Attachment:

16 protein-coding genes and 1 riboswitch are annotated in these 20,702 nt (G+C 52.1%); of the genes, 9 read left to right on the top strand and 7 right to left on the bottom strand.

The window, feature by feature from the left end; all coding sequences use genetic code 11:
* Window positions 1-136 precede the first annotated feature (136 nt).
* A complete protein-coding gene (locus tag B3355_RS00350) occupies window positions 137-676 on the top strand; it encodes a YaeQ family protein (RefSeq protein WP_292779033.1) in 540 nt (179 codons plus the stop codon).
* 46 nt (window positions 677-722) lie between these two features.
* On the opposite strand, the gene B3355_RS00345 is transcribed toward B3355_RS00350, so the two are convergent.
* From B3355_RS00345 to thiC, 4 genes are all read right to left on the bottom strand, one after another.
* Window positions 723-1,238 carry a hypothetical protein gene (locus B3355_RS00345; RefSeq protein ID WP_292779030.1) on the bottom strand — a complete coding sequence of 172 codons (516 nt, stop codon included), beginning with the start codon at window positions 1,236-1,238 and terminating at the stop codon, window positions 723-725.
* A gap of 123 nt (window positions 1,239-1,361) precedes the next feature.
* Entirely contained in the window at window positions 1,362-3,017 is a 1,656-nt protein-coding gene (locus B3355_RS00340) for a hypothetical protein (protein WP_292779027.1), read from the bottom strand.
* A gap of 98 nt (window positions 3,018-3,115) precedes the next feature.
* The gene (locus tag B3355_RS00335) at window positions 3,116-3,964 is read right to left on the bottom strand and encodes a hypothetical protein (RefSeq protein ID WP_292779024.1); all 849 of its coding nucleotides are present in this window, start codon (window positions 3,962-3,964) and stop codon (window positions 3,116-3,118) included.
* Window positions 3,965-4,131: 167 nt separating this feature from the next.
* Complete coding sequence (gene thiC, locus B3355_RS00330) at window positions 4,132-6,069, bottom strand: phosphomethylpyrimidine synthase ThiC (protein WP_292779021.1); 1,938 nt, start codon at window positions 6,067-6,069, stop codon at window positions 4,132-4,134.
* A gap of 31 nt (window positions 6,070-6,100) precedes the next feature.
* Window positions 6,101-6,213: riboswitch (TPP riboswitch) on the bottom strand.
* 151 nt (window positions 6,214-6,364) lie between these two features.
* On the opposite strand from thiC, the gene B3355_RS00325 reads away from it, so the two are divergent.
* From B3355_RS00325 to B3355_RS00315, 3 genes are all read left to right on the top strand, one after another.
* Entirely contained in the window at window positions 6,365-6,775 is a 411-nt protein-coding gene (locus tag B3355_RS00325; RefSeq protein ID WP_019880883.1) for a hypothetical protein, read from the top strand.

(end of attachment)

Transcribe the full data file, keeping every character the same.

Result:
16 protein-coding genes and 1 riboswitch are annotated in these 20,702 nt (G+C 52.1%); of the genes, 9 read left to right on the top strand and 7 right to left on the bottom strand.

The window, feature by feature from the left end; all coding sequences use genetic code 11:
* Window positions 1-136 precede the first annotated feature (136 nt).
* A complete protein-coding gene (locus tag B3355_RS00350) occupies window positions 137-676 on the top strand; it encodes a YaeQ family protein (RefSeq protein WP_292779033.1) in 540 nt (179 codons plus the stop codon).
* 46 nt (window positions 677-722) lie between these two features.
* On the opposite strand, the gene B3355_RS00345 is transcribed toward B3355_RS00350, so the two are convergent.
* From B3355_RS00345 to thiC, 4 genes are all read right to left on the bottom strand, one after another.
* Window positions 723-1,238 carry a hypothetical protein gene (locus B3355_RS00345; RefSeq protein ID WP_292779030.1) on the bottom strand — a complete coding sequence of 172 codons (516 nt, stop codon included), beginning with the start codon at window positions 1,236-1,238 and terminating at the stop codon, window positions 723-725.
* A gap of 123 nt (window positions 1,239-1,361) precedes the next feature.
* Entirely contained in the window at window positions 1,362-3,017 is a 1,656-nt protein-coding gene (locus B3355_RS00340) for a hypothetical protein (protein WP_292779027.1), read from the bottom strand.
* A gap of 98 nt (window positions 3,018-3,115) precedes the next feature.
* The gene (locus tag B3355_RS00335) at window positions 3,116-3,964 is read right to left on the bottom strand and encodes a hypothetical protein (RefSeq protein ID WP_292779024.1); all 849 of its coding nucleotides are present in this window, start codon (window positions 3,962-3,964) and stop codon (window positions 3,116-3,118) included.
* Window positions 3,965-4,131: 167 nt separating this feature from the next.
* Complete coding sequence (gene thiC, locus B3355_RS00330) at window positions 4,132-6,069, bottom strand: phosphomethylpyrimidine synthase ThiC (protein WP_292779021.1); 1,938 nt, start codon at window positions 6,067-6,069, stop codon at window positions 4,132-4,134.
* A gap of 31 nt (window positions 6,070-6,100) precedes the next feature.
* Window positions 6,101-6,213: riboswitch (TPP riboswitch) on the bottom strand.
* 151 nt (window positions 6,214-6,364) lie between these two features.
* On the opposite strand from thiC, the gene B3355_RS00325 reads away from it, so the two are divergent.
* From B3355_RS00325 to B3355_RS00315, 3 genes are all read left to right on the top strand, one after another.
* Entirely contained in the window at window positions 6,365-6,775 is a 411-nt protein-coding gene (locus tag B3355_RS00325; RefSeq protein ID WP_019880883.1) for a hypothetical protein, read from the top strand.